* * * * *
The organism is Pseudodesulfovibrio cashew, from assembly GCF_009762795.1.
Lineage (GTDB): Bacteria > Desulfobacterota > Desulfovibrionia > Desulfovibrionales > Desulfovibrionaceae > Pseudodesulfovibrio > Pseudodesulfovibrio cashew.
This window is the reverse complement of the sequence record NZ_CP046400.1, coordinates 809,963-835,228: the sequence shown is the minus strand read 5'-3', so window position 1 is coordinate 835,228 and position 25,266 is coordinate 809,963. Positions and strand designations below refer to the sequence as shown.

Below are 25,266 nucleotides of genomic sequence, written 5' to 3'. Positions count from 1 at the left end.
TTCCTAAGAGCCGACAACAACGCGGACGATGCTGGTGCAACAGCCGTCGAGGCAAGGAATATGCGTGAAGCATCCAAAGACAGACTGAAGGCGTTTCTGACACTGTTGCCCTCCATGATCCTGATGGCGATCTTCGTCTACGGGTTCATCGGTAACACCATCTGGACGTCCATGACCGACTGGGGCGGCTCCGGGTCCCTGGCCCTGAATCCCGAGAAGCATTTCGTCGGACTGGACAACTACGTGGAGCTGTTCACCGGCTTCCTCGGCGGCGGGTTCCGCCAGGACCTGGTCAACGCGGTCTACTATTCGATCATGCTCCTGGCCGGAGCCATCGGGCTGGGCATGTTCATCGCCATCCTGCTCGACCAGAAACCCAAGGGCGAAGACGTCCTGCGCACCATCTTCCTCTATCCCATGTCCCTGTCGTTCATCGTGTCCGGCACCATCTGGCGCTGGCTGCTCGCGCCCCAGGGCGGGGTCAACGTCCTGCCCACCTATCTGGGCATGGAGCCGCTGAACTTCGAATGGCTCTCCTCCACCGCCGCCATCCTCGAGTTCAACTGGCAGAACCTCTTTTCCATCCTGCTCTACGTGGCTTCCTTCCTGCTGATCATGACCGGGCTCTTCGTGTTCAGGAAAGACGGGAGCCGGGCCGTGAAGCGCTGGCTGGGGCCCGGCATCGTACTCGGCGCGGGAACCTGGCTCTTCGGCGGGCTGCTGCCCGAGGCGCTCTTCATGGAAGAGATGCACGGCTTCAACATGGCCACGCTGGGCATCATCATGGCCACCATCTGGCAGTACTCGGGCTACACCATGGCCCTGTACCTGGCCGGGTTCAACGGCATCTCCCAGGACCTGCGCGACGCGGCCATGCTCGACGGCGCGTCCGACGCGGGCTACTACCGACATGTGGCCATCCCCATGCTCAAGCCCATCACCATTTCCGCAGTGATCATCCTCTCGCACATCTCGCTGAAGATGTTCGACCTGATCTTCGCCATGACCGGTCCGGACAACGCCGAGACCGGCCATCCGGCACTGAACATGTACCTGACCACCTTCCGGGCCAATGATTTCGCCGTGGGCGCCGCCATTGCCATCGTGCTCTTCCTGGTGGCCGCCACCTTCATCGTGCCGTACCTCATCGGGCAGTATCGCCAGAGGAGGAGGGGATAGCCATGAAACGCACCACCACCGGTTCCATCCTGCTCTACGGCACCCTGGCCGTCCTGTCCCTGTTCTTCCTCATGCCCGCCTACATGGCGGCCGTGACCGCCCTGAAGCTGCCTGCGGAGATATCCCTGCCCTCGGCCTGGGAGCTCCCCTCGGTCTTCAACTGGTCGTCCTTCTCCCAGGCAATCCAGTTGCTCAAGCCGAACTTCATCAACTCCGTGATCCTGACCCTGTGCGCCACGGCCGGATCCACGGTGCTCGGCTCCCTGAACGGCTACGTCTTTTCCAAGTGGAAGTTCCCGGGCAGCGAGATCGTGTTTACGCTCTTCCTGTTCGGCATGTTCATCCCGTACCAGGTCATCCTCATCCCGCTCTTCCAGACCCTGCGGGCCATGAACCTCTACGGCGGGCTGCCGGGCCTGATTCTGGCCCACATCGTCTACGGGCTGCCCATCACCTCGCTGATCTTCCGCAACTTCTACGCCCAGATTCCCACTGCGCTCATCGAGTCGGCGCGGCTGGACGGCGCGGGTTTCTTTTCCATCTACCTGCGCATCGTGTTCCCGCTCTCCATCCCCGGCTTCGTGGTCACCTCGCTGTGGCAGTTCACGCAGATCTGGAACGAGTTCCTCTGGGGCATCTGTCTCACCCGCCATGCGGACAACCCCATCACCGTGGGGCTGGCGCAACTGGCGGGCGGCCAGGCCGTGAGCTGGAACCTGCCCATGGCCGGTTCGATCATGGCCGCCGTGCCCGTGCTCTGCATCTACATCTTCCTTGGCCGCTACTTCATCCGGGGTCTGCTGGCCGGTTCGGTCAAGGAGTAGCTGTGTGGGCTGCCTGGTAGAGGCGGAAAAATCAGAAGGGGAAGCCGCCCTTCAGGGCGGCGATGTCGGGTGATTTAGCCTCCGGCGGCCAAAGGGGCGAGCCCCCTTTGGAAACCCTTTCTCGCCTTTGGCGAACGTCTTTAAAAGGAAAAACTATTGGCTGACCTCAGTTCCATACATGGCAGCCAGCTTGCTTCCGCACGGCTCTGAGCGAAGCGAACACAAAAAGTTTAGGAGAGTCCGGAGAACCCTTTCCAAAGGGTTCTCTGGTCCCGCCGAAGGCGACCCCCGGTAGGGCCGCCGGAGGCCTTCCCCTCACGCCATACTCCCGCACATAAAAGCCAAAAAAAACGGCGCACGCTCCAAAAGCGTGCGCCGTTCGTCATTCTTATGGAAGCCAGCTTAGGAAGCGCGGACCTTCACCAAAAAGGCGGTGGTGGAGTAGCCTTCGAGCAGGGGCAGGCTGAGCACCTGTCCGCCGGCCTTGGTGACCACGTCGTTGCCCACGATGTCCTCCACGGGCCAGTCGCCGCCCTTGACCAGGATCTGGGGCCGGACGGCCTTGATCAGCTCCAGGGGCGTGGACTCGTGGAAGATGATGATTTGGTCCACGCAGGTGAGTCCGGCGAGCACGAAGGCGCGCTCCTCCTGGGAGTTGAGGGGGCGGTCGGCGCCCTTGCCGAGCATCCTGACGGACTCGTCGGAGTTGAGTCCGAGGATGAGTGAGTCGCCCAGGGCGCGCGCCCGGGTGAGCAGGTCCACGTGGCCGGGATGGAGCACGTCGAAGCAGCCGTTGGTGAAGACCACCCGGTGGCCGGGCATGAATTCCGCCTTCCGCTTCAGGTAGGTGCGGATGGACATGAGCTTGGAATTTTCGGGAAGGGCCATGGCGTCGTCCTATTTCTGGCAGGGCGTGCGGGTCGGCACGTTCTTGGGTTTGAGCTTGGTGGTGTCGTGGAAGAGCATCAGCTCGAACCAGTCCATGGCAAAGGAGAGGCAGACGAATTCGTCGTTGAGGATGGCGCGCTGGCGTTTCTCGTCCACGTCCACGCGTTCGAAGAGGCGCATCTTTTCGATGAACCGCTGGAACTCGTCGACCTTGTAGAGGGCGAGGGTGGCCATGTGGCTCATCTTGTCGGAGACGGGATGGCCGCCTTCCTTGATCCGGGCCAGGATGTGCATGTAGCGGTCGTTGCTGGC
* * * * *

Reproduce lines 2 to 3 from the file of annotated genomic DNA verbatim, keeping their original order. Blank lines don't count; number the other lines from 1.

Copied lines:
Lineage (GTDB): Bacteria > Desulfobacterota > Desulfovibrionia > Desulfovibrionales > Desulfovibrionaceae > Pseudodesulfovibrio > Pseudodesulfovibrio cashew.
This window is the reverse complement of the sequence record NZ_CP046400.1, coordinates 809,963-835,228: the sequence shown is the minus strand read 5'-3', so window position 1 is coordinate 835,228 and position 25,266 is coordinate 809,963. Positions and strand designations below refer to the sequence as shown.